Ellen Lloyd - AncientPages.com - Everyone who came in contact with the magical ring Andvaranaut died and Fafnir should have known better than kill his father and steal the priceless ring that was cursed, but he was a greedy Norse dwarf who wanted all the priceless treasures for himself. For a while, he got away with his wrongdoing, but fate caught up with him eventually and he was punished for his crime.
In Norse mythology, Andvaranaut, also called Andvari’s loom, is a powerful, magical ring capable of producing gold. It was forged by the shape-shifting dwarf Andvari who could turn himself into a fish at will.Credit: Adobe Stock - veraverunchik
The story of shape-shifting Fafnir can be found in the Icelandic Volsunga Saga. Like many other Norse myths, it describes adventures of the Gods, remarkable magical treasures, and curious shape-shifting beings that possess unusual powers. In Norse mythology, dwarfs play a very prominent role, and these beings can be good or evil.
Hreidmar, the King of the Dwarf People, had three sons. Fafnir was the eldest and gifted with a fearless soul and a powerful arm. The second son, Otter was a shape-shifter, and then there was Regin, who built a house of gold to please his father.
The description of Fafnir is quite interesting. According to the Norse Saga, no one dared to approach Fafnir because of his fierce glances and Ægis helmet. His fearsome appearance was one reason he guarded his father's gold house.
One day, something terrible happened. The three gods Odin, Hoenir, and Loki were walking by a stream in Midgard, one of the mysterious nine worlds of Yggdrasil, the sacred tree of life in Norse mythology.
The world of humans is called Midgard (or Mannheim) and is located exactly below Asgard. It is surrounded by vast oceans that cannot be passed and coiled by the Midgard Serpent, an evil, huge sea serpent, Jormungand, yet another child of Loki, the trickster god.
Trickster God Loki killed the otter and flung it over his shoulder. He did not know that being something of a magician, Otr often took the form of an otter during the day.
The three gods continued their journey until they came to the house of Hreidmar where they asked for shelter for the night. At first Hreidmar was welcoming enough, but when he saw the otter, he shouted in rage and grief, for the dead creature was his son. Hreidmar summoned his other two sons, Regin and Fafnir. Then, with his magic spells, he disarmed the gods and bound them.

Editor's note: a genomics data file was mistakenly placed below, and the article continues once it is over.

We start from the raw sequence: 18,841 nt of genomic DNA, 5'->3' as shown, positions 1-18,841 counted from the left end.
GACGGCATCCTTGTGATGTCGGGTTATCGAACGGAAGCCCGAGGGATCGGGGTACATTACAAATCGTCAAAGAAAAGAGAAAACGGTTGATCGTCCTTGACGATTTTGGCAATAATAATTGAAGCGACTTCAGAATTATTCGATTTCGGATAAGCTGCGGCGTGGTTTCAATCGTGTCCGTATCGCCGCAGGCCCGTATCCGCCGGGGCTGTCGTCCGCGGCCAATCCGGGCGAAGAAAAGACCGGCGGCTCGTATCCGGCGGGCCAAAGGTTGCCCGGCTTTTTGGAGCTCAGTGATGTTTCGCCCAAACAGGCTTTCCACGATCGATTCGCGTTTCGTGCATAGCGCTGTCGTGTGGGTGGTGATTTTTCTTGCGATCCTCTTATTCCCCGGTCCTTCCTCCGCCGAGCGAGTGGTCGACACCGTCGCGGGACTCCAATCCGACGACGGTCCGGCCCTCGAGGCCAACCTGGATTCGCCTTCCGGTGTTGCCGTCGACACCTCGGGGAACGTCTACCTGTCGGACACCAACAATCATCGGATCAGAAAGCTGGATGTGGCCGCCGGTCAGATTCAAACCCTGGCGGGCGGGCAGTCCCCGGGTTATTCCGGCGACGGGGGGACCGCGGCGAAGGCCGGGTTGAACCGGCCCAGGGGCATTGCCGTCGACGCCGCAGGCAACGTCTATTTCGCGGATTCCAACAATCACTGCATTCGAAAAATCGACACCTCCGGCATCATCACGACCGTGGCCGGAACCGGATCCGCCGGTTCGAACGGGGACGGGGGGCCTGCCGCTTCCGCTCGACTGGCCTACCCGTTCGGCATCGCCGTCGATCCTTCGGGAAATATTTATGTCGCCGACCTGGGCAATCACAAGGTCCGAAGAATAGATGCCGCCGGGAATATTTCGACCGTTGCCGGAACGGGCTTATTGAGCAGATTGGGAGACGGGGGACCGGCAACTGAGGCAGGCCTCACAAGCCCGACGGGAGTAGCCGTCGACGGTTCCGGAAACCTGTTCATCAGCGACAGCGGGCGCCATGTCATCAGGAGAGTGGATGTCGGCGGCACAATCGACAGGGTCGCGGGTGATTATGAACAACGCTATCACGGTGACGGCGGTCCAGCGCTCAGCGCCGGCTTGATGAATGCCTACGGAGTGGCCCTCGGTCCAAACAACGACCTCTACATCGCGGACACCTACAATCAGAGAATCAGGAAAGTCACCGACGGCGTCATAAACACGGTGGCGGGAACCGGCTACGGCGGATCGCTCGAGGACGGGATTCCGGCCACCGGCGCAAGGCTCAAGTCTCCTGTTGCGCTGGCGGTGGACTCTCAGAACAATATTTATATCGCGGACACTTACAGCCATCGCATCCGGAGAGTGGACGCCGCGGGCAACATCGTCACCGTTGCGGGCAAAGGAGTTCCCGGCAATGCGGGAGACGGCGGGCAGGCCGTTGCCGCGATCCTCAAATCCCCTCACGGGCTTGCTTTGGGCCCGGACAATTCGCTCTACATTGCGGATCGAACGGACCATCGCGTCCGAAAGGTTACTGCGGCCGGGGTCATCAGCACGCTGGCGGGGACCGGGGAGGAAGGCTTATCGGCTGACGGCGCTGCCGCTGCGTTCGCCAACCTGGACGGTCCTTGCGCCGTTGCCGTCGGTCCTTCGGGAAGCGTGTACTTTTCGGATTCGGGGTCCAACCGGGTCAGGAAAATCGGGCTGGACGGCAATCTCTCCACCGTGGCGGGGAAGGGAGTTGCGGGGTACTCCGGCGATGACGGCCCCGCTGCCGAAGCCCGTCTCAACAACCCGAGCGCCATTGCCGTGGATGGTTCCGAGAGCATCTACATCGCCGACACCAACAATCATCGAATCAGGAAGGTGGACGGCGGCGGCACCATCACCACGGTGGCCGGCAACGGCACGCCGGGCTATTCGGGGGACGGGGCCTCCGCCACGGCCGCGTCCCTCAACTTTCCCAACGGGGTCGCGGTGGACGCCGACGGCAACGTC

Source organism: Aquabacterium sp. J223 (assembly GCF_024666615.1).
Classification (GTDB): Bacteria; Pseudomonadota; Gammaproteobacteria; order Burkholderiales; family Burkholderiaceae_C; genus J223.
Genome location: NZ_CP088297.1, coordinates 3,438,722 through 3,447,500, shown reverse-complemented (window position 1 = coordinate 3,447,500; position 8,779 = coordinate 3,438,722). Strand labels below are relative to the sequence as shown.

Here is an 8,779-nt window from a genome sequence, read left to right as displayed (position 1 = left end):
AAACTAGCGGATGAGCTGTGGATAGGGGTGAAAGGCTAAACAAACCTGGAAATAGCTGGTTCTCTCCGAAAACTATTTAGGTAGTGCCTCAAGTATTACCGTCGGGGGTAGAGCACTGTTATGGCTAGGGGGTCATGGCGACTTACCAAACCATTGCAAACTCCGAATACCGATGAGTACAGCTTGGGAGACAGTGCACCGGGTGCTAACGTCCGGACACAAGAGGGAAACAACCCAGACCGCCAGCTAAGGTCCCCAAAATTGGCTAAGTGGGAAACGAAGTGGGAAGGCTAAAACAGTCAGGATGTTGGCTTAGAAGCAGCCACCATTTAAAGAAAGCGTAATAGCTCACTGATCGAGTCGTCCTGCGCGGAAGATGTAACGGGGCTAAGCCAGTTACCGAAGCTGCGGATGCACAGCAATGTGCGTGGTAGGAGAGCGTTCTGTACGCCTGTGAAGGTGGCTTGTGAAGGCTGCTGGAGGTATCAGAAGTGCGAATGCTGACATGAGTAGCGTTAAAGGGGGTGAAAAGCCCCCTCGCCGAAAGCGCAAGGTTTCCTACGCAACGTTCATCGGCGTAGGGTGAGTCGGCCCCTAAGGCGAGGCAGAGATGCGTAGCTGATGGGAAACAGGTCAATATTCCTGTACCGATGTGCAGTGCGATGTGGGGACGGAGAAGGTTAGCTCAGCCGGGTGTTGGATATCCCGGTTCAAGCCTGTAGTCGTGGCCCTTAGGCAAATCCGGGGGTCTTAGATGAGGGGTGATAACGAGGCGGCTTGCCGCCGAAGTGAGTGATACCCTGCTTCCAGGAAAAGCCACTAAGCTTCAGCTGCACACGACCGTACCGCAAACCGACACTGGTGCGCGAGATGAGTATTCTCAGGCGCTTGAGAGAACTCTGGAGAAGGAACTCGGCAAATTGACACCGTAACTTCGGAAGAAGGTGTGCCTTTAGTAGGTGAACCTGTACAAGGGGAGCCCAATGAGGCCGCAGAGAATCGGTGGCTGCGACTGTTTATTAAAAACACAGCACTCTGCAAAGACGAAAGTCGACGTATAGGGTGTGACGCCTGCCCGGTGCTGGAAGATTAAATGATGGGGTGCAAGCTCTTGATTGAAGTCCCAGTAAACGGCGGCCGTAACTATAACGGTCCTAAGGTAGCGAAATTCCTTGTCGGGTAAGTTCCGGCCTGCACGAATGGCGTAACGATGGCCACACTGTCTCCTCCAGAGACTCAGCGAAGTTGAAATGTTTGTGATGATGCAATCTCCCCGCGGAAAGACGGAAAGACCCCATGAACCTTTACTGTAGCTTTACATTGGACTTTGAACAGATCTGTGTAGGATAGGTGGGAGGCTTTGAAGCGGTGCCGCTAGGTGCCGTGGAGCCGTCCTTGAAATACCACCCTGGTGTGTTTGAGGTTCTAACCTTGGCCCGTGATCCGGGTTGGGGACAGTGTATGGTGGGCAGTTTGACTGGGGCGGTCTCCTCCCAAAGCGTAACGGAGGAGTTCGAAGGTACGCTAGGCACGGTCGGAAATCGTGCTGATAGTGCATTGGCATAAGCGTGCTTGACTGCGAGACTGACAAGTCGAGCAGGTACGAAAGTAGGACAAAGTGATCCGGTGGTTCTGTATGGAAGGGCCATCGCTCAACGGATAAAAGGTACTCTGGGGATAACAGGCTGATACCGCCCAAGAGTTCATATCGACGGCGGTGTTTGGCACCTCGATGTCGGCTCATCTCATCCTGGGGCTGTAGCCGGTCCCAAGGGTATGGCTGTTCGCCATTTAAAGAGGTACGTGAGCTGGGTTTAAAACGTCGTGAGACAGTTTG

Credit: Adobe Stock - Melkor3D
God Odin told Hreidmar that he and his companions would pay whatever ransom he asked. Hreidmar and his sons demanded that the otter’s skin be stuffed with gold treasures. Loki, the most cunning of the gods, went straight to where he had killed the otter and stared into the water. Soon he saw what he was looking for, an enormous pike guarding the entrance to an underwater cave that gleamed with gold. The pike was the dwarf Andvari, keeper of the fabled treasure- the magical ring Andvaranaut.
To save his life, the dwarf Andvari gave up his hoard of gold. He begged Loki not to take the Andvaranaut ring from him, but Loki snatched it and put it on his finger. Andvari laid a terrible curse upon the ring, vowing that anyone who wore it would be smitten with ill fortune and death.
Fafnir guards the gold hoard in this illustration by Arthur Rackham to Richard Wagner's Siegfried.
Arthur Rackham -; Rackham, Arthur (illus) (1924-August)  Siegfried & The Twilight of the Gods. Credit: Public Domain
Hreidmar and his sons were delighted to get so many gold treasures. Otr’s ransom was paid, and the three travelers were allowed to go, but it did not take long before Andvari’s curse began to operate.
Fafnir decided he wanted the whole treasure and didn’t want to share the gold with his father and brother. So, he killed his father, and when Regin came to claim a share, he drove him scornfully away and bade him earn his own living.
Fafnir was now so greedy that he decided to guard his treasure day and night. The dwarf went out into the wilderness to keep his fortune, eventually turning into a dragon, and he breathed poison into the land around him so no one would go near him and his treasure, wreaking terror in the hearts of the people.
But his brother Regin was determined to get his revenge, and he sent his foster son Sigurd to kill the dragon. So, the greedy Fanfnir dwarf died, and the curse's effectiveness was proven again. It was better to stay away from the magical ring Andvaranaut, no matter how beautiful and priceless it was.
Updated on January 26, 2022
Written by Ellen Lloyd – AncientPages.com
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